At its heart, John Pluecker’s work invites their viewers and readers to cross from one world to another. When a human crosses a border, a river, or a language barrier, they carry preconceptions and histories with them into a new world that is not at all what they imagine it to be. As a writer, artist, activist, translator, creator of books and “object poems,” John Pluecker provides bridges between peoples, disciplines, media, histories, and landscapes — bridges that allow us to understand these realities anew, and to see the other (and the other’s histories) as an equally valid form of existence that must be affirmed. Like the writers Pluecker admires who are, as they say, “pushing the boundaries of what writing might mean” — Cecilia Vicuña, Renee Gladman, C. A. Conrad — Pluecker flaunts the imaginary lines “between writing and materials and objects, drawing and performance.”
John Pluecker’s numerous works including Ford Over (2016, Noemi Press), and Hooks, a soon-to-be-released 2019 poetry chapbook. JP is working on a new book of poems called Grin Go Home, inspired structurally by The Lawless Roads by Graham Greene, that ponders “the perils and promise of travel, specifically for gringos — folks coming from the United States or any ‘First World’ country” and just what “home” might mean to those people. Their latest work of translation is Tijuana trans-feminist Sayak Valencia’s Gore Capitalism, which explores how capitalism turns death and violence into commodities not only in Mexico, but also in the developing world and communities of color in the US. The upcoming Lawndale group exhibition citysinging (featuring work from Pleucker’s series The Unsettlements) opens on June 21st at Lawndale Art Center, where Pluecker is currently a resident artist.
On a hot day in May, John Pluecker invited me into their studio at Lawndale, where we discussed traumatic landscapes, colonial legacies, object poems, crossing rivers (or languages), and acts of legislative bad faith.
Byline Houston: Tell me about your involvement in the ACLU’s fight against Texas House Bill 89, which prohibits contractors employed by the state of Texas or state-funded institutions from engaging in boycotts of Israel.
John Pluecker: My involvement began last year when I was doing a translation for the Blaffer Art Museum at the University of Houston. When I got the contract, I saw that they had a new clause that asked contractors to state that, for the terms of the contract, we would not participate in any boycott of the state of Israel. I knew pretty quickly that it wasn’t going to be possible for me to sign that, since I am a supporter of the boycott, and also because I felt like it was an infringement on my First Amendment rights. That law had been passed the year previous in 2017. It was not clear who it applied to — it said “all companies.” Since I’m a freelancer, technically, when I’m invoicing clients, I’m invoicing as a sole proprietorship — i.e., a company.
Then at the end of 2018, I had another invitation to visit a class in the Modern Languages department at UH. And again, I got the same contract. And so I let my friend who had invited me know that I wasn’t going to sign it, and that was added on to the ACLU legal brief.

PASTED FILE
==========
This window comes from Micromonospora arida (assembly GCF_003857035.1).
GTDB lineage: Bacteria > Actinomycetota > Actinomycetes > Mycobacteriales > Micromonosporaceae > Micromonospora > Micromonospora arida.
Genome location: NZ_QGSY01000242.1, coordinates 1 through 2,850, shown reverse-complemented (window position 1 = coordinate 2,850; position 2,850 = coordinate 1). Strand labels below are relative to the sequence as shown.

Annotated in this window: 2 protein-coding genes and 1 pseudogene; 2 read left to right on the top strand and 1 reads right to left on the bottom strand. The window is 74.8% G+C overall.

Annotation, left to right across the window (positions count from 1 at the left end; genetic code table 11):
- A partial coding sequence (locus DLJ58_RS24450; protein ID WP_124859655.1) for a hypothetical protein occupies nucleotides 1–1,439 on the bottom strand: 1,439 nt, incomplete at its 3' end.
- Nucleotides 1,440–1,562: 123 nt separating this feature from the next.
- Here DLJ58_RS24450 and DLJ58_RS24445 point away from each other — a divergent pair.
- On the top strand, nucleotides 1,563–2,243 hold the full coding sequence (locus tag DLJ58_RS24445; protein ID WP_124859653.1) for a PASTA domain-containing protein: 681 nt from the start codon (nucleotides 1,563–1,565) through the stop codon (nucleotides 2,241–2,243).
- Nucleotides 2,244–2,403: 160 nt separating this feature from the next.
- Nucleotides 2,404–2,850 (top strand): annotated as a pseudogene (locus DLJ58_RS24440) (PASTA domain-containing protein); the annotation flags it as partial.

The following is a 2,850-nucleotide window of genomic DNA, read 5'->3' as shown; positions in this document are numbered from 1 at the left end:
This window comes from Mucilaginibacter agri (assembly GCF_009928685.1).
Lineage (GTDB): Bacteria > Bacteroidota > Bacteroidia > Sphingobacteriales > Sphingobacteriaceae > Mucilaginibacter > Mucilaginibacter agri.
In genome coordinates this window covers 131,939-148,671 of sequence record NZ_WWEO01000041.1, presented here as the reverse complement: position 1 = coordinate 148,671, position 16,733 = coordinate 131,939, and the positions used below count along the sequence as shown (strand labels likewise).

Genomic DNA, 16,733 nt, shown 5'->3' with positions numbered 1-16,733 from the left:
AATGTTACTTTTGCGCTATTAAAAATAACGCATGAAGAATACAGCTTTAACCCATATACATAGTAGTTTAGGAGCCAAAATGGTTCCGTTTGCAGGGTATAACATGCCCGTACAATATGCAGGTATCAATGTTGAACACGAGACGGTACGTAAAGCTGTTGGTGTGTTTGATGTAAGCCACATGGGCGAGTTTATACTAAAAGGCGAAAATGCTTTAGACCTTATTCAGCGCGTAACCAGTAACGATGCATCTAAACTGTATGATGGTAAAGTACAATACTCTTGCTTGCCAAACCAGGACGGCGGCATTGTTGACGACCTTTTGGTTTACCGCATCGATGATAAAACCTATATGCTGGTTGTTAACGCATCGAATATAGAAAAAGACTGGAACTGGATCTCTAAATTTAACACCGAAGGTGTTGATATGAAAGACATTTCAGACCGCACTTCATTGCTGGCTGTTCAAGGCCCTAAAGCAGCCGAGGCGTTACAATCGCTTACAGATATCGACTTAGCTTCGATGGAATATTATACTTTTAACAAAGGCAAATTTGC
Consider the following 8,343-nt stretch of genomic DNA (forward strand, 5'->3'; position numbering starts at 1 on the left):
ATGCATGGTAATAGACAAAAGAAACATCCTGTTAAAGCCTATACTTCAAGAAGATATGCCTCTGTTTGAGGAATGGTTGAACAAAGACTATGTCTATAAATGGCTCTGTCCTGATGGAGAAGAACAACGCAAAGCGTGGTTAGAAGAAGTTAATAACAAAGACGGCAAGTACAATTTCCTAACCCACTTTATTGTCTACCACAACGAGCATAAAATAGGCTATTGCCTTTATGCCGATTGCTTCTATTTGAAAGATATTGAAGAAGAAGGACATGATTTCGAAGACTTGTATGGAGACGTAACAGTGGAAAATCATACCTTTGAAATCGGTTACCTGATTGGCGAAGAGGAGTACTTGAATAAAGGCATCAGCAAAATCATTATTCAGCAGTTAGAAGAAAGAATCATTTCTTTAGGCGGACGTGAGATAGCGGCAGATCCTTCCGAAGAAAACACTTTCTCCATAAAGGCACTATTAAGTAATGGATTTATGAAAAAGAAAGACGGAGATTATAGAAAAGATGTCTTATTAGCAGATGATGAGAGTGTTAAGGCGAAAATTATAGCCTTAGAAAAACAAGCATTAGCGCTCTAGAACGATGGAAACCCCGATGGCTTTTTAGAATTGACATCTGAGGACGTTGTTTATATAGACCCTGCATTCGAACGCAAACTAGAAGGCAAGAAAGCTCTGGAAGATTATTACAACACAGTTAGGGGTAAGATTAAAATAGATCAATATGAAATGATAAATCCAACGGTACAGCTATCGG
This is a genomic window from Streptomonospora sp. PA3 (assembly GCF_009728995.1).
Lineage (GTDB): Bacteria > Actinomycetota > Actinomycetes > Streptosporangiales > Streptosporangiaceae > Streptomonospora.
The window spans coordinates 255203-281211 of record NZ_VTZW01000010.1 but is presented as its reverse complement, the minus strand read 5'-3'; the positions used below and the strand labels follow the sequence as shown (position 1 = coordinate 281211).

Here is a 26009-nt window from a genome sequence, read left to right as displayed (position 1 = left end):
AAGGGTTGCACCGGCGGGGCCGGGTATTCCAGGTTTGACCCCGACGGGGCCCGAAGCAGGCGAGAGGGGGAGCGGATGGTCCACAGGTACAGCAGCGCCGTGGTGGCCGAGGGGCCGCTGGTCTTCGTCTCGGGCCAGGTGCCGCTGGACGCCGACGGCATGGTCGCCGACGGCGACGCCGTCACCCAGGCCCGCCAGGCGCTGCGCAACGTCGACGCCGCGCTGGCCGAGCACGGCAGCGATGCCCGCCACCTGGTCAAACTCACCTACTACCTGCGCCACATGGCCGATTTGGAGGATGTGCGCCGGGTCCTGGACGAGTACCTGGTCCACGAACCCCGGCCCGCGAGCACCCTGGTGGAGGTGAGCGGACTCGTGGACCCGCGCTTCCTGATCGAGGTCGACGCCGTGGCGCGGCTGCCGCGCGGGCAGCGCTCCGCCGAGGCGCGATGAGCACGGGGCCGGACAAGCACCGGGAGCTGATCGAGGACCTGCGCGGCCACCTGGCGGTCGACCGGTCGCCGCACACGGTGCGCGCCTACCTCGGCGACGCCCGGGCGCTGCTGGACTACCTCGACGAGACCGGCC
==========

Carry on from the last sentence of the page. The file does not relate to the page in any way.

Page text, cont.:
Recently, a preliminary injunction was issued that stopped enforcement of the law. And then on May 7th, 2019 the Texas state legislature passed a revision to the law [HB 793] that clarifies that it will only be applicable to companies that have contracts of over $100,000 dollars and ten or more employees.
I would say it’s a victory in that folks like myself who are independent artists or writers contracting with the state of Texas won’t have to have that clause in their contract. But both bills passed unanimously in the Texas state legislature, and that is an indication that in Texas there is a lack of understanding about the plight facing the Palestinians. Texas is not unique in this regard, because there are 26 states that have anti-BDS legislation. In fact, even coastal states like New York and California have anti-BDS laws. In a broader sense, what’s troubling is the lack of dialogue about Palestinian issues, and thus we see the importance of taking solidarity actions that raise awareness and to support Palestinian liberation. The victory is bittersweet.
Byline Houston: As a Southern artist, what do you think of the state of the South? Do you think it is accurate to draw political and cultural lines between urban and rural areas, or do you think state progressive politics are more complicated than that?
JP: I definitely think of myself as a Southern artist or writer, as a Texas artist or writer. And that’s important to me, because my family has been in the state for seven generations. I didn’t grow up here, since my parents left in the ’80s when oil collapsed and I moved back 18 years ago. Whether it’s the work I do supporting community organizing locally or language justice work or my artistic and writing work, I always feel grounded in Texas, and really nurtured by southern organizing and justice movements, and also informed by what’s happening in northern Mexico. Texas is where those zones come together.
Byline Houston: Do you think there’s a responsibility of artists to address injustice? Is the personal political?
JP: For me, yes, the personal is definitely political, though I’m not interested in telling other artists and writers what they need to do, or how they should align themselves politically or ideologically or historically. But for myself, I can’t separate my artistic work from my political work, from my writing work, or from my day-to-day living. I think of all of those things happening at the same time. I’m also really conscious of my own position historically. My family is German, Irish and of other European extraction, so it is important to me to recognize my family as settler colonials here in Texas and to grapple publicly with what that means and how those legacies of oppression might be undone.
I think of the work that I’m doing in generational or ancestral terms, as repairing harm that has been done in the past, as a way of taking a stand in the present. I also think about it as establishing some kind of record, a series of marks being made or of work being undertaken to right historical (and contemporary) wrongs. I definitely don’t see this work in heroic terms, because I am constantly failing or coming up short, but it is important to me to leave some kind of mark or record of opposition or dissent for future generations.